Hidden Condensation

The air temperature inside the bathroom tends to be higher than the air temperature on the other side of the walls, floor, and ceiling. This is especially true, in winter, of exterior walls, and a ceiling with an attic above it. There is a natural tendency for warm air to move to cool air. This is nature’s way of trying to maintain equilibrium. In a bathroom, warm, moist air will tend to move through walls and ceilings, moving from warm to cool.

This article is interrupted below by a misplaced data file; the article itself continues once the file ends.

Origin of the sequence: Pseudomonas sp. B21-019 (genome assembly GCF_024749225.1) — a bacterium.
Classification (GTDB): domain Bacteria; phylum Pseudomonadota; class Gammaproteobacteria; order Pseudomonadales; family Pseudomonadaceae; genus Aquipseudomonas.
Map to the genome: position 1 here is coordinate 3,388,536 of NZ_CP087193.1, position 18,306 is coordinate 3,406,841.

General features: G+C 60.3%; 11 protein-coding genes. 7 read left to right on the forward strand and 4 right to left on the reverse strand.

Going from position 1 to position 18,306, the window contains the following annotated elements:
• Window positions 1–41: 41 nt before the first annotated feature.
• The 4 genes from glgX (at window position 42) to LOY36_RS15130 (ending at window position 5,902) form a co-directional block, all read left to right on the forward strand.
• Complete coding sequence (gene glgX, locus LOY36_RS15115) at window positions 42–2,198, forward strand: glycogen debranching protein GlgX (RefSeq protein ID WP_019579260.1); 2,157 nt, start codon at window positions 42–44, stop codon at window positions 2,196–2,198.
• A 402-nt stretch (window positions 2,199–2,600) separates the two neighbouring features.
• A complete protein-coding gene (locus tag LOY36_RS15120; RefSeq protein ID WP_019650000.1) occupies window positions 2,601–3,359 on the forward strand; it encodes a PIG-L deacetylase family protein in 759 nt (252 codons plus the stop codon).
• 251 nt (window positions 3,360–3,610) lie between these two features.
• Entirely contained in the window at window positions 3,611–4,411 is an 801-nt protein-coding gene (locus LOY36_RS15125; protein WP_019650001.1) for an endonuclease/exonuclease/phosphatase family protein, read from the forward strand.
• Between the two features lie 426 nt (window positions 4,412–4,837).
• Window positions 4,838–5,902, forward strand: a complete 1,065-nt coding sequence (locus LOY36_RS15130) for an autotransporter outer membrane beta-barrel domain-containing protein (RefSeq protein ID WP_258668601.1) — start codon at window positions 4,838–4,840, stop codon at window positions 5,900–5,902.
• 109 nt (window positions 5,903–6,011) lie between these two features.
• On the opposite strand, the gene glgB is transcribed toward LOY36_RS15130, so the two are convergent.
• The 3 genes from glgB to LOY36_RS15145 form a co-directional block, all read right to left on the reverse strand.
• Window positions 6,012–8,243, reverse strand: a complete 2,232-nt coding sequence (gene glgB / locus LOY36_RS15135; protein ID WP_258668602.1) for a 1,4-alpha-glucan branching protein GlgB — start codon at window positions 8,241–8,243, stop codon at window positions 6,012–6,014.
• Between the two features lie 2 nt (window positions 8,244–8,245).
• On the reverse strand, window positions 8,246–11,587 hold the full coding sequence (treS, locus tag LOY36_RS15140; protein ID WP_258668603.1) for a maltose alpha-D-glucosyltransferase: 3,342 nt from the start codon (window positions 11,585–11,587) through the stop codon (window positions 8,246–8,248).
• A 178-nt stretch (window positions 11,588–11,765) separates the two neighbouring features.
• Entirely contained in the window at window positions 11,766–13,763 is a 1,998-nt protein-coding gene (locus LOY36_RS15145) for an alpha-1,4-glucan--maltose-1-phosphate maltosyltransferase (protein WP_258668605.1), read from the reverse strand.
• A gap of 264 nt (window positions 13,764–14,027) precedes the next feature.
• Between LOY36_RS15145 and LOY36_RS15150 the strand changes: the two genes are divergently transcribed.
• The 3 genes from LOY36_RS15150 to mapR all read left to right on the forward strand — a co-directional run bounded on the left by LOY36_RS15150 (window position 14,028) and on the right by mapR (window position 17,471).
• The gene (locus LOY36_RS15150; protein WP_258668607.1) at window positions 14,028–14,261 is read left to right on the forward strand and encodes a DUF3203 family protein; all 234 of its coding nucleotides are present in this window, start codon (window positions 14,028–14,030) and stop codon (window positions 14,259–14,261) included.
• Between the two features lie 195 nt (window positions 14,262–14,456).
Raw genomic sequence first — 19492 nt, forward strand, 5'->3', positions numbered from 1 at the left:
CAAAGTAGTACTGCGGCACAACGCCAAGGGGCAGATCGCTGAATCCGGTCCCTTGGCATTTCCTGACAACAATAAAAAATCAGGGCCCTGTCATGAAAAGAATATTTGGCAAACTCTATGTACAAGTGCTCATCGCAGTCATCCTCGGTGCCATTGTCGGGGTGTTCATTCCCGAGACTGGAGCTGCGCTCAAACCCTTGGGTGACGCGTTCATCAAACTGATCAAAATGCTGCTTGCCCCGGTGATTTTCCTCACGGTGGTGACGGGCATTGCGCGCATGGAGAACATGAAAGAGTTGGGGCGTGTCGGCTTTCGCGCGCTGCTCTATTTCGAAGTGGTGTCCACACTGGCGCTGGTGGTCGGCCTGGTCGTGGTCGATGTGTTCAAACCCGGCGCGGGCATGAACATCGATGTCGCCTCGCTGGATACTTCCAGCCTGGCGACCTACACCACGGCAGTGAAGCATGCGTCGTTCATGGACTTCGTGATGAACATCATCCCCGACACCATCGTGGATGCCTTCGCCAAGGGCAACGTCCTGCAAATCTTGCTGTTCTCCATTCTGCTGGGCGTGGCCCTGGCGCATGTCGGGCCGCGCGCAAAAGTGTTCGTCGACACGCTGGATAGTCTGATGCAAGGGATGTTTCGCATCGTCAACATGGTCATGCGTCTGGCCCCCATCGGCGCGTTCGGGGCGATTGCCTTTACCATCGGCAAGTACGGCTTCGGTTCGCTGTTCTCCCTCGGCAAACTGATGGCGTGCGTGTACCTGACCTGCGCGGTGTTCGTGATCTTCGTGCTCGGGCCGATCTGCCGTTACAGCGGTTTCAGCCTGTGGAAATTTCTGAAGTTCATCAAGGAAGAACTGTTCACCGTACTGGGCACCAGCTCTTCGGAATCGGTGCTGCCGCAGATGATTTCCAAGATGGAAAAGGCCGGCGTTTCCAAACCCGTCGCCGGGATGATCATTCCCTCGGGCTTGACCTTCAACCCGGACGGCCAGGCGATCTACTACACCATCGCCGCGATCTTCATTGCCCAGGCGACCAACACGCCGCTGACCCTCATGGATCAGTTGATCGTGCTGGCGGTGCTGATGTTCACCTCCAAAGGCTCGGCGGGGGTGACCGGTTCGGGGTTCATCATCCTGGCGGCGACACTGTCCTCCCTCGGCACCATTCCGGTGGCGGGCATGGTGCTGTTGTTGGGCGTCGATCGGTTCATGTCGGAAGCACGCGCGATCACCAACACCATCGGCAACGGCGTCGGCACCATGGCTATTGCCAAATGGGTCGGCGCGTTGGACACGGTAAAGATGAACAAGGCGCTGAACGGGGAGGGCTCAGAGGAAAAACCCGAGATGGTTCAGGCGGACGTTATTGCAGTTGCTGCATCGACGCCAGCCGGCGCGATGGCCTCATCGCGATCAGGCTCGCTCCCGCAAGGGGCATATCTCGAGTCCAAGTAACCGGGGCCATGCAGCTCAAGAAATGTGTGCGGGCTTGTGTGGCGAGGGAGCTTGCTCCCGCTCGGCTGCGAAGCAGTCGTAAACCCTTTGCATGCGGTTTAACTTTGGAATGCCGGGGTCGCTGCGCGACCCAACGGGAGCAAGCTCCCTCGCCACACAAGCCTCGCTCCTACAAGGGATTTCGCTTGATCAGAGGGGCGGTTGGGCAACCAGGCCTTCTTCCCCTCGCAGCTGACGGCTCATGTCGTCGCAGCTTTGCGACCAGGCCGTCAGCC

As the air moves through the wall or ceiling, it is cooled. When the dew point temperature is reached, condensation occurs (see Figure 3.12). This hidden condensation inside walls and attics can be a particular nightmare for homeowners. As building materials get wetter, deterioration and mold growth can become extensive before the problem is noticed.

Updated: September 28, 2015 — 4:08 am